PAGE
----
Road repairs ahead of schedule

Work on West Street should finish in June

`As much as four weeks early'

Record snowstorm fails to hold up contractors


April 07, 2003|By Amanda J. Crawford | Amanda J. Crawford,SUN STAFF

The second phase of the $13.2 million utility replacement and road reconstruction on Annapolis' West Street is at least two weeks ahead of schedule and expected to be completed by early June, city officials said.

Despite the record snowfall this winter, the contractor -- encouraged by incentives of $2,000 a day to finish earlier than the contract completion date of July 8 -- has kept a steady pace.

"We've managed to hold the schedule and are at least two weeks ahead of schedule, maybe a little more," said Joseph A. Baker Jr., the city's chief of engineering and construction, who said the contractor, FMC Civil Construction Inc. of Cheverly, lost just two days because of snow. "It looks like it may be finished as much as four weeks early."

The project replaces aging water pipes under the road, which were installed in 1894 and 1879, Baker said. Workers also are burying or replacing sewer, electric and cable lines and rebuilding the road surface.

Construction crews are working to finish utility work on West Street between West Washington Street and the intersection with Calvert and Cathedral streets. They also will replace a sewer manhole in that intersection and an electric vault nearby on Cathedral Street. This work will entail sporadic closings or traffic limits during the next month, Baker said.

Workers also are excavating and replacing the roadway of West Washington Street. That street is expected to reopen to traffic in about two weeks, Baker said.

A second contractor, C&F Construction Co. of Washington, is replacing brick sidewalks along West Street. Once the final surface coat of pavement is complete on West and West Washington streets, brick crosswalks will be installed.

Phase Two began in mid-October. Phase One, which began at Westgate Circle, was completed in January last year.

West Street business owner Jim Martin, whose store's basement flooded when a water main broke during construction and whose awning was struck by a construction vehicle, says he thinks Phase Two has gone much better than the first phase.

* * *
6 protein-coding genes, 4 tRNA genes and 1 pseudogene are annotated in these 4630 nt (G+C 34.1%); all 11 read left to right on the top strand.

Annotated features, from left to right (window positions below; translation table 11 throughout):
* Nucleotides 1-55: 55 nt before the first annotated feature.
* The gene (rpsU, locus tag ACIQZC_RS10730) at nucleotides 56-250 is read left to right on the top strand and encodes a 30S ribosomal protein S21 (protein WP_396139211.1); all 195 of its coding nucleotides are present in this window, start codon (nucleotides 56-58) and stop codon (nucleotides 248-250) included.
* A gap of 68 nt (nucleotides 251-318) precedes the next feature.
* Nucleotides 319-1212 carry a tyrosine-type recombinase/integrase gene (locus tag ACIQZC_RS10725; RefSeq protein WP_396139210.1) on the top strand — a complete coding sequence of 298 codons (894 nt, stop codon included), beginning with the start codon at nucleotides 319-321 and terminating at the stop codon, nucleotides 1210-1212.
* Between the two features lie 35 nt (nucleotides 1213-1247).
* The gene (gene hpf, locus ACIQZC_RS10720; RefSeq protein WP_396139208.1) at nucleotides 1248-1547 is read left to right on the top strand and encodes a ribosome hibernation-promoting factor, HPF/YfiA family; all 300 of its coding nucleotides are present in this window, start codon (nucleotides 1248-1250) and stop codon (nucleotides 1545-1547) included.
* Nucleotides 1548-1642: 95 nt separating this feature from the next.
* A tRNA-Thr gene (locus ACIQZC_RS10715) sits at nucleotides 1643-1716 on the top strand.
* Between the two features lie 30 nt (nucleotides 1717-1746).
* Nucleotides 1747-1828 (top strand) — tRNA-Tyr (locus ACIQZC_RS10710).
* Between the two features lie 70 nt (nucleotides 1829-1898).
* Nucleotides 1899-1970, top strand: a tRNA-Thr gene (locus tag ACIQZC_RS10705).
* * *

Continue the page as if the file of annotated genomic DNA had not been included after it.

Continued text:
During Phase One, alternating one-way traffic and other problems with a different contractor drew the ire of business owners, residents and commuters.

During Phase Two, traffic was restricted one way only temporarily.

"Yes, it has been inconvenient. Yes, we have lost some business, and yes, it's been difficult for some of my customers," said Martin, owner of Free State Press at 79 West St.

"But my business turns 30 years old this month, and we are delighted that the city will give us this big new birthday present of a new sidewalk and a new street. How could I be unhappy? I think it is great."

Baker said the city has ensured that businesses and residents were better informed during this construction phase. Martin praised the city for hiring an engineer to oversee the construction and to work with residents and businesses.

"I think this phase has gone a lot more smoothly than the previous phase because we have spent a lot more time communicating with the businesses," Baker said.

After this phase is finished, work will halt for almost a year until after the legislative session ends in April next year.

Then work will focus on the first block of West Street, from Church Circle to Calvert and Cathedral streets.

The street will be closed to most traffic for about six months, Baker said.

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